The Expectant Father: The Ultimate Guide for Dads-to-Be

The Expectant Father: The Ultimate Guide for Dads-to-Be

by Armin A. Brott, Jennifer Ash

Paperback(Fourth Edition, Fourth Edition)

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Product Details

ISBN-13: 9780789212139
Publisher: Abbeville Publishing Group
Publication date: 05/26/2015
Edition description: Fourth Edition, Fourth Edition
Pages: 336
Sales rank: 16,589
Product dimensions: 5.90(w) x 8.90(h) x 1.10(d)

About the Author

Armin A. Brott is a nationally recognized parenting expert and author of Abbeville’s New Father series, including: The New Father: A Dad’s Guide to the First Year ; Fathering Your Toddler: A Dad’s Guide to the Second and Third Years ; Fathering Yout School-Age Child ; and The Military Father. He has written on parenting and fatherhood for The New York Times Magazine, The Washington Post, Newsweek , and dozens of other publications. He also hosts “Positive Parenting,” a nationally syndicated, weekly talk show and lives with his family in Oakland, California.

Jennifer Ash is the author of Private Palm Beach and a contributing editor to Town and Country. She and her husband Joe, and their son Clarke and daughter Amelia make their home in New York City.

Read an Excerpt

The Expectant Father

The Ultimate Guide for Dads-to-Be

By Armin A. Brott, Jennifer Ash

Abbeville Press

Copyright © 2015 Armin A. Brott
All rights reserved.
ISBN: 978-0-7892-1213-9


When my wife got pregnant with our first child, I was the happiest I’d ever been. That pregnancy, labor, and the baby’s birth was a time of incredible closeness, tenderness, and passion. Long before we’d married, my wife and I had made a commitment to participate equally in raising our children. And it seemed only natural that the process of shared parenting should begin during pregnancy.

Since neither of us had children before, we were both rather ill prepared for pregnancy. Fortunately for my wife, there were literally hundreds of books and other resources designed to educate, encourage, support, and comfort women during their pregnancies. But when it finally hit me that I, too, was expecting (although in a very different kind of way), and that the pregnancy was bringing out feelings and emotions I didn’t understand, there simply weren’t any resources for me to turn to. I looked for answers in my wife’s pregnancy books, but information about what expectant fathers go through (if it was discussed at all) was at best superficial, and consisted mostly of advice on how men could be supportive of their pregnant wives. To make things worse, my wife and I were the first couple in our circle of close friends to get pregnant, which meant that there was no one else I could talk to about what I was going through, no one who could reassure me that what I was feeling was normal and all right.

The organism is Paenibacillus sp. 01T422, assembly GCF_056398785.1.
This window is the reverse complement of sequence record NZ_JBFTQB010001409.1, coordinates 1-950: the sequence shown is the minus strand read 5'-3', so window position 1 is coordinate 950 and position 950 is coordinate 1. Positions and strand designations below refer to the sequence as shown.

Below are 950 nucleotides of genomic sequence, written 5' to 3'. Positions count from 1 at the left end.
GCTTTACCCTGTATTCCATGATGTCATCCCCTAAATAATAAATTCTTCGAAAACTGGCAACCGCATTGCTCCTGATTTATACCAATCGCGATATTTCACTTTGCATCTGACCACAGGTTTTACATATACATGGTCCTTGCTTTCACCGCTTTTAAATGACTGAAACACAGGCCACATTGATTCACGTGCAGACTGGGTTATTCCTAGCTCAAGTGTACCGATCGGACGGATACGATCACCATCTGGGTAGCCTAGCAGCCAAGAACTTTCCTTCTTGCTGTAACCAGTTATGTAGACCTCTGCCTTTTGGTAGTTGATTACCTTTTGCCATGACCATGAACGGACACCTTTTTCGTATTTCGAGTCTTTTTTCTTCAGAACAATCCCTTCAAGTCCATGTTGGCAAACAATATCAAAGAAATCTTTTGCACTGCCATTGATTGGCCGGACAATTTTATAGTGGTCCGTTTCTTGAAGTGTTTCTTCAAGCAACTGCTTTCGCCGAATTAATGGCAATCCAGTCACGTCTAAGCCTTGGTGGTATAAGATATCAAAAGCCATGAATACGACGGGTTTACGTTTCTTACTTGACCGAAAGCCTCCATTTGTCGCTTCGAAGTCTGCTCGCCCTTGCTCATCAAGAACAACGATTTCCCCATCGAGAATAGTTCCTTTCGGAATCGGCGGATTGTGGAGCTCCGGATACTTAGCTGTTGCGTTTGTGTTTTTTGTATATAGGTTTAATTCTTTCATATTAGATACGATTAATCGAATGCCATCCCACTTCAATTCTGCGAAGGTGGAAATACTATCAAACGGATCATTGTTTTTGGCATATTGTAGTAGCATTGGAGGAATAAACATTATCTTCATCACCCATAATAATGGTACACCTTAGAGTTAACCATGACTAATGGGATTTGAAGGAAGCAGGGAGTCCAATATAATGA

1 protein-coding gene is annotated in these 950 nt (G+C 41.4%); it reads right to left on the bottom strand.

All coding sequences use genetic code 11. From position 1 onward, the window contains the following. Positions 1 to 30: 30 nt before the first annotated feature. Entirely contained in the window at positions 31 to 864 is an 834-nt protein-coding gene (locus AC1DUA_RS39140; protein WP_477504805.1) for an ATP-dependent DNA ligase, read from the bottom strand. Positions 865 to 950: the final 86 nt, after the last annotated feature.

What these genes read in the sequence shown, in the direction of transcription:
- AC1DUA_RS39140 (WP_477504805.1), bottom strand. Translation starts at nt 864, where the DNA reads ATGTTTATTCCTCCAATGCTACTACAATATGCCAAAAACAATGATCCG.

Until fairly recently, there has been precious little research on expectant fathers’ emotional and psychological experiences during pregnancy. The very title of one of the first articles to appear on the subject should give you some idea of the medical and psychiatric communities’ attitude toward the impact of pregnancy on men. Written by William H. Wainwright, M.D., and published in the July 1966 issue of the American Journal of Psychiatry, it was called “Fatherhood as a Precipitant of Mental Illness.” (Another wonderful title that came out at about the same time was: “Psychoses in Males in Relation to Their Wives’ Pregnancy and Childbirth.”)

As you’ll soon find out, though, an expectant father’s experience during the transition to fatherhood is not confined simply to excitement—or mental illness; if it were, this book would never have been written. The reality is that men’s emotional response to pregnancy is no less varied than women’s; expectant fathers feel everything from relief to denial, fear to frustration, anger to joy. And for up to 80 percent of men, there are physical symptoms of pregnancy as well (more on this on pages 74–79).

So why haven’t men’s experiences been discussed more? In my opinion it’s because we, as a society, value motherhood more than fatherhood, and we automatically assume that issues of pregnancy, childbirth, and child rearing are women’s issues. But as you’ll learn—both from reading this book and from your own experience—that’s simply not the case.

From the very beginning, my goal in writing The Expectant Father has been to help you—the father—understand and make sense of what you’re going through , the better prepared you’ll be and the more likely you’ll be to take an interest in—and stayed involved throughout—the pregnancy. Research has shown that the earlier fathers get involved (and what could be earlier than pregnancy?), the more likely they are to be involved after their children are born. And that’s good for your child, good for you, and good for your relationship with your child’s mother.